Definition and Examples of a Lump-Sum Distribution
Taking a lump-sum distribution means withdrawing the entire balance of your retirement account at once rather than taking smaller distributions over time. Though a lump-sum distribution is often taken all at once, multiple payments that make up the entire balance of a plan can be collectively considered a lump-sum distribution if they take place within a single tax year.
A lump-sum distribution can also happen:
- When the plan participant dies
- Once the participant turns 59½
- Because the participant leaves the employer that is sponsoring the retirement plan
- After a self-employed individual becomes permanently and totally disabled
The plan in question may also be a profit-sharing or stock bonus plan.
Taking a lump-sum distribution is usually one of a few choices that you will have. You can also roll the balance of the account over into another retirement plan, take a partial distribution, or keep the benefit in the current account for as long as the plan or account custodian allows.
Taking a lump-sum distribution is often not the best choice for an individual, because it can have serious tax consequences. For instance, suppose your 401(k) balance is $100,000, and you have earned 100% vesting (or ownership) of your benefit. Should you decide to "cash it out" and take a check payable to you, the amount you receive will be much less than $100,000 after taxes, but in some cases, it may be the best choice.
How Does a Lump-Sum Distribution Work?
Usually, if you have money in a retirement account, you keep most of the money there to continue earning interest. Then, once you stop working, you take periodic distributions as part of your retirement income.
In some cases, though, you may not be able to leave the money in your retirement account. If you have left the employer that's been funding your 401(k), for example, you may not be allowed to keep your money in the company plan indefinitely.
If you do decide to take everything out as a lump sum, there can be significant tax consequences. Your options, in that case, are to take it either in the form of cash (a check payable to you) or in the form of a rollover (a check written to your IRA or another plan custodian on your behalf).
Avoid a Check Payable to You
If you can avoid it, you don't want to receive your distribution as a direct payout to you. When you do that, the distribution becomes taxable.
This new tax status comes into play because your 401(k) contributions, in most cases, were deducted from your paychecks on a pre-tax basis. This means they've never been taxed.
In most cases, 20% of the cash distribution will be withheld for federal taxes. Out of a $100,000 distribution, that would leave you with an $80,000 check. On top of that, you may be faced with a 10% tax penalty if you withdraw the money before turning 59½. That would leave you with a $70,000 check.
You are subject to the 20% tax withholding when you directly receive a cash distribution, even if you intend to roll it over into another retirement plan within 60 days. If you complete the rollover within the time limit, you may use outside funds to restore the withheld amount and defer the payment of the tax.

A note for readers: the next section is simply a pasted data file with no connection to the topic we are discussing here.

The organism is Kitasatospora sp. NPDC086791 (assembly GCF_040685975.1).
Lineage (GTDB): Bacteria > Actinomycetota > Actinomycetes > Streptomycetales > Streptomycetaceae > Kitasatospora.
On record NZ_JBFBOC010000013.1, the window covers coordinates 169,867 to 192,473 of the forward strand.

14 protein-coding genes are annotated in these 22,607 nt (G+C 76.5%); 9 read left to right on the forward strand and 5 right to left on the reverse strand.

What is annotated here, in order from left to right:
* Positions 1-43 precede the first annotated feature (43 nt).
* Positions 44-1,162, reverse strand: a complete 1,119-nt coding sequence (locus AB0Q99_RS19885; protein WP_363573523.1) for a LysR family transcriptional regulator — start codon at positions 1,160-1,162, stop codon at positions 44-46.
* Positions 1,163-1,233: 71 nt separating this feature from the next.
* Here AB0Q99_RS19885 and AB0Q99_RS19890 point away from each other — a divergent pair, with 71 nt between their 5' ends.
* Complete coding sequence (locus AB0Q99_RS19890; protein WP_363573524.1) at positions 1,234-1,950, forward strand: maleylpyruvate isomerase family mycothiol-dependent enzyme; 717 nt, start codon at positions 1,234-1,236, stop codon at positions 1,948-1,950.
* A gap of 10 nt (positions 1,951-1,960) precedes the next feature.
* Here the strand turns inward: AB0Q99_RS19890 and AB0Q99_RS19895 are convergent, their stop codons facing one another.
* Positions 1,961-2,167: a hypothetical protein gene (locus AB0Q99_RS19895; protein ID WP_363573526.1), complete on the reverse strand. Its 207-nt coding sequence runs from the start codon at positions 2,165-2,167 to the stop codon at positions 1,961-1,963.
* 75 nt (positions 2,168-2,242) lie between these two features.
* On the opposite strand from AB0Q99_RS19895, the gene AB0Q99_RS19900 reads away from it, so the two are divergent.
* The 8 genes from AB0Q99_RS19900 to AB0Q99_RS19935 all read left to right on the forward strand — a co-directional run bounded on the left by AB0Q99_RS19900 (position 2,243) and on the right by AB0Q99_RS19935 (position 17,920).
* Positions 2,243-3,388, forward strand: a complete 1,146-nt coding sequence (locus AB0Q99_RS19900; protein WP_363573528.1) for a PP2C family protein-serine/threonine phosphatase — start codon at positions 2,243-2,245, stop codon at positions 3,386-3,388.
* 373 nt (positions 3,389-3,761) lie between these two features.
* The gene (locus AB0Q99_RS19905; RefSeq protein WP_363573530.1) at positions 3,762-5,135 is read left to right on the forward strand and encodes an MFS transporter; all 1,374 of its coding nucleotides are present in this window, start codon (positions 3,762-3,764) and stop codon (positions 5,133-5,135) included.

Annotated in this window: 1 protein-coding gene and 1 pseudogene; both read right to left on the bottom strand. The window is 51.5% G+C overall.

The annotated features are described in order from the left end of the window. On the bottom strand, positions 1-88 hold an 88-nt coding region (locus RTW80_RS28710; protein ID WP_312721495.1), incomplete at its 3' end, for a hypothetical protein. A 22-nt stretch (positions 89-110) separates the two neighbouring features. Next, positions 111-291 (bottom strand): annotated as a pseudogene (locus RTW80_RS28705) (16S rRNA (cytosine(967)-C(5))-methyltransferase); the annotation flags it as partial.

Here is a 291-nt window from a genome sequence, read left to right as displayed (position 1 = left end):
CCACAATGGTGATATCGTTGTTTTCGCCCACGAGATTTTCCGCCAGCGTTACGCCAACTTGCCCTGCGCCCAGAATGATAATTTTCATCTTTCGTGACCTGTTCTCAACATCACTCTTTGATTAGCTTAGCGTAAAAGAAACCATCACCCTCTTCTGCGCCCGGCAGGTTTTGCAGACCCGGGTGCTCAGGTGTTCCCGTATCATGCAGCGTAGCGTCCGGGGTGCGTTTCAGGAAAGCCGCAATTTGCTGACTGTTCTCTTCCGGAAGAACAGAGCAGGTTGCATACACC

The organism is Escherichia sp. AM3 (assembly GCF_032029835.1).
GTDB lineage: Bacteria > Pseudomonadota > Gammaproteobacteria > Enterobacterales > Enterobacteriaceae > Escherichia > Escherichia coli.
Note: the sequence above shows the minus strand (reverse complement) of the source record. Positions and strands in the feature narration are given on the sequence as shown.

If you fail to complete the rollover within 60 days, you may be able to claim that you qualify for a waiver of that requirement.
Roll Over the Funds
The best thing you can do with your 401(k) is to choose the IRA rollover option. This rollover may still be a lump-sum distribution, but instead of receiving a check payable to you, either you will receive a check payable to your IRA custodian, or your custodian will receive the check directly.
For example, suppose you open an IRA with Vanguard. When you have stopped working for your employer and you receive your 401(k) distribution options, you will select the option that says something like "Rollover to IRA." The check will be written to Vanguard (not to you personally). If done correctly, the check will also say "FBO [your name]," which means "for the benefit of [you]."
When the rollover check is made payable to Vanguard instead of you, you do not pay taxes or penalties on the distribution. That's because you were never actually in receipt of the money at any point.
If you were born before January 2, 1936, you have additional options for how to treat your lump-sum distribution. You may be able to report a portion of it as capital gains (for funds you paid into before 1974), and you can spread your tax liability on the lump sum over 10 years.
How to Invest a Lump-Sum Distribution
Once your IRA custodian has the rollover check, you will have cash in your IRA that needs to be invested. You have two basic choices: Invest it all at once, or invest it in increments over time.
If you want to invest it all at once, you should take care to diversify (spread your risk over several different types of investments). You can do that through a portfolio of mutual funds.
If you want to reduce market risk, you can use dollar-cost averaging (DCA) to invest a set amount of money per month into your chosen mutual funds over a certain period, such as a year. That way, if the market fluctuates widely, you will buy some shares at higher prices and some shares at lower prices. That would average out your costs and use your money more effectively. Most investors will find DCA to be more effective than trying to time the market.
- A lump-sum distribution is the payment of the full balance of a 401(k), pension, or another retirement account all at once or within a single tax year.
- It can be taken as a cash payout or rolled over into another retirement account.
- Tax consequences can be significant but will vary, depending on your age and how you take the payout.